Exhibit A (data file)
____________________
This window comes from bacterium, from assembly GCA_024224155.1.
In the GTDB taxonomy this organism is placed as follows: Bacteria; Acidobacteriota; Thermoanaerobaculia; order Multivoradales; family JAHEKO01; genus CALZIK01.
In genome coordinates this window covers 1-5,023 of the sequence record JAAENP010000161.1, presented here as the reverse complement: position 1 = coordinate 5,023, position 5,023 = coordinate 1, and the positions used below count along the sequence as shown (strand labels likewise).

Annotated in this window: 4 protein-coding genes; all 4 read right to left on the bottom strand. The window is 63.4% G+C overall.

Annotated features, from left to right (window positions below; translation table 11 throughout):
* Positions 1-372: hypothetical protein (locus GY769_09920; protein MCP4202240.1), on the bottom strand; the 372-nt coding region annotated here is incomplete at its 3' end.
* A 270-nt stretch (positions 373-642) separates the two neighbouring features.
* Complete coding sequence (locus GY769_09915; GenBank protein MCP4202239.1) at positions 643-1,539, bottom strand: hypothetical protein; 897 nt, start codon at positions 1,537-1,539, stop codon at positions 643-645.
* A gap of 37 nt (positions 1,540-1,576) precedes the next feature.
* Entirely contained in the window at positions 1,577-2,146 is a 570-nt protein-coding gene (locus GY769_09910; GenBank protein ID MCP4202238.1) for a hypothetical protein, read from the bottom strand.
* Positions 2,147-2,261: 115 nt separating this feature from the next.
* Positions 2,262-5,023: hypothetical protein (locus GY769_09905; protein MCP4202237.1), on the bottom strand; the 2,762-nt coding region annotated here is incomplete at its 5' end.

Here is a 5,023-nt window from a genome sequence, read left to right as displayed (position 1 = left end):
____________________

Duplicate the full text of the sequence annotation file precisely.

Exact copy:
This window comes from bacterium, from assembly GCA_024224155.1.
In the GTDB taxonomy this organism is placed as follows: Bacteria; Acidobacteriota; Thermoanaerobaculia; order Multivoradales; family JAHEKO01; genus CALZIK01.
In genome coordinates this window covers 1-5,023 of the sequence record JAAENP010000161.1, presented here as the reverse complement: position 1 = coordinate 5,023, position 5,023 = coordinate 1, and the positions used below count along the sequence as shown (strand labels likewise).

Annotated in this window: 4 protein-coding genes; all 4 read right to left on the bottom strand. The window is 63.4% G+C overall.

Annotated features, from left to right (window positions below; translation table 11 throughout):
* Positions 1-372: hypothetical protein (locus GY769_09920; protein MCP4202240.1), on the bottom strand; the 372-nt coding region annotated here is incomplete at its 3' end.
* A 270-nt stretch (positions 373-642) separates the two neighbouring features.
* Complete coding sequence (locus GY769_09915; GenBank protein MCP4202239.1) at positions 643-1,539, bottom strand: hypothetical protein; 897 nt, start codon at positions 1,537-1,539, stop codon at positions 643-645.
* A gap of 37 nt (positions 1,540-1,576) precedes the next feature.
* Entirely contained in the window at positions 1,577-2,146 is a 570-nt protein-coding gene (locus GY769_09910; GenBank protein ID MCP4202238.1) for a hypothetical protein, read from the bottom strand.
* Positions 2,147-2,261: 115 nt separating this feature from the next.
* Positions 2,262-5,023: hypothetical protein (locus GY769_09905; protein MCP4202237.1), on the bottom strand; the 2,762-nt coding region annotated here is incomplete at its 5' end.

Here is a 5,023-nt window from a genome sequence, read left to right as displayed (position 1 = left end):